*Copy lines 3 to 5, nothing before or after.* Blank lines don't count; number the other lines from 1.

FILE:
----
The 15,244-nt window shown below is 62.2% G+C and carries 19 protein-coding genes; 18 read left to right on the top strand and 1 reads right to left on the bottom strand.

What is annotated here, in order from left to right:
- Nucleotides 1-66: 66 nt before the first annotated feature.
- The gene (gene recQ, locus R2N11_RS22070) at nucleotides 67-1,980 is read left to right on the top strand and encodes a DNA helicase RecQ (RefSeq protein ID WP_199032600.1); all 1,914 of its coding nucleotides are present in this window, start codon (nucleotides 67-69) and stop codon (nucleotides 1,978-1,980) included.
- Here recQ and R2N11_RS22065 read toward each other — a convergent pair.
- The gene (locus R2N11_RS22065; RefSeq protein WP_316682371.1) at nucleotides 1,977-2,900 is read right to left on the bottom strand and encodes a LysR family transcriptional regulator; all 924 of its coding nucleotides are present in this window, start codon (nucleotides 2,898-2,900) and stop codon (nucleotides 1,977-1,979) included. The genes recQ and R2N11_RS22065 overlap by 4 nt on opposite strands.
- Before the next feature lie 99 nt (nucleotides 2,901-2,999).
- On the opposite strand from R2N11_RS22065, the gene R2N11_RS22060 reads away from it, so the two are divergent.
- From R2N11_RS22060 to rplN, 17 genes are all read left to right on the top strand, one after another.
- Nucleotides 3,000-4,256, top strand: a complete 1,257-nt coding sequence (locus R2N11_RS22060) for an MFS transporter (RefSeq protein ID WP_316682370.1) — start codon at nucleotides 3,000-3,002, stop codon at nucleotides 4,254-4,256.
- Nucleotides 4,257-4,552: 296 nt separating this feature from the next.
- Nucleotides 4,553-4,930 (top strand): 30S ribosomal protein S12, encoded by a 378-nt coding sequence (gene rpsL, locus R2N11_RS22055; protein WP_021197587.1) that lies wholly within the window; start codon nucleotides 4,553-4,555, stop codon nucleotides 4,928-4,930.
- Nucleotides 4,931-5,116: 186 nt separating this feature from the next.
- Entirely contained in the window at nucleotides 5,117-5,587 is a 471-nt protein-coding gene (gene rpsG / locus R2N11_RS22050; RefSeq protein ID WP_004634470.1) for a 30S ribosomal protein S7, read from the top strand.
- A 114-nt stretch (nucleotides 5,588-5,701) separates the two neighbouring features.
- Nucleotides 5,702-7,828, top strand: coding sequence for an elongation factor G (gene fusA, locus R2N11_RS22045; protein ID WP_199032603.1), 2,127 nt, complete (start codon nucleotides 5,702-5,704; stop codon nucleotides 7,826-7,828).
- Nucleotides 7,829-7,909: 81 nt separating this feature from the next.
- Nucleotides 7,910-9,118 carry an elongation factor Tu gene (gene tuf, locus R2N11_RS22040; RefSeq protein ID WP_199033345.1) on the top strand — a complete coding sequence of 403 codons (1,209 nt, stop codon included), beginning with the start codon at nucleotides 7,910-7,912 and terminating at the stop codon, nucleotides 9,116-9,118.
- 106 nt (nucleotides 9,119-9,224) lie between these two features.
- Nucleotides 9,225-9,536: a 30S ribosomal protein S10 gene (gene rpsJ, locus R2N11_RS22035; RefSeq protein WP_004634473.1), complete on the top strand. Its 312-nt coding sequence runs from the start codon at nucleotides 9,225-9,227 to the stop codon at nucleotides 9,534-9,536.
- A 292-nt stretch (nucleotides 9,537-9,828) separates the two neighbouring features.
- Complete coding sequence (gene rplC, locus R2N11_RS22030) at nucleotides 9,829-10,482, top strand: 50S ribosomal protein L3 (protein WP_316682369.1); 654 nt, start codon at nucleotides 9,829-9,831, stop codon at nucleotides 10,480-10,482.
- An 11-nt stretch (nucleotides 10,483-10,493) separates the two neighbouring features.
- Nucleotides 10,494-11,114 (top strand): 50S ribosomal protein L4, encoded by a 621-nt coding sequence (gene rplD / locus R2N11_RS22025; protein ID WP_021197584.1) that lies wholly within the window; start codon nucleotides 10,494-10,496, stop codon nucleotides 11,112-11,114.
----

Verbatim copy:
- Nucleotides 1-66: 66 nt before the first annotated feature.
- The gene (gene recQ, locus R2N11_RS22070) at nucleotides 67-1,980 is read left to right on the top strand and encodes a DNA helicase RecQ (RefSeq protein ID WP_199032600.1); all 1,914 of its coding nucleotides are present in this window, start codon (nucleotides 67-69) and stop codon (nucleotides 1,978-1,980) included.
- Here recQ and R2N11_RS22065 read toward each other — a convergent pair.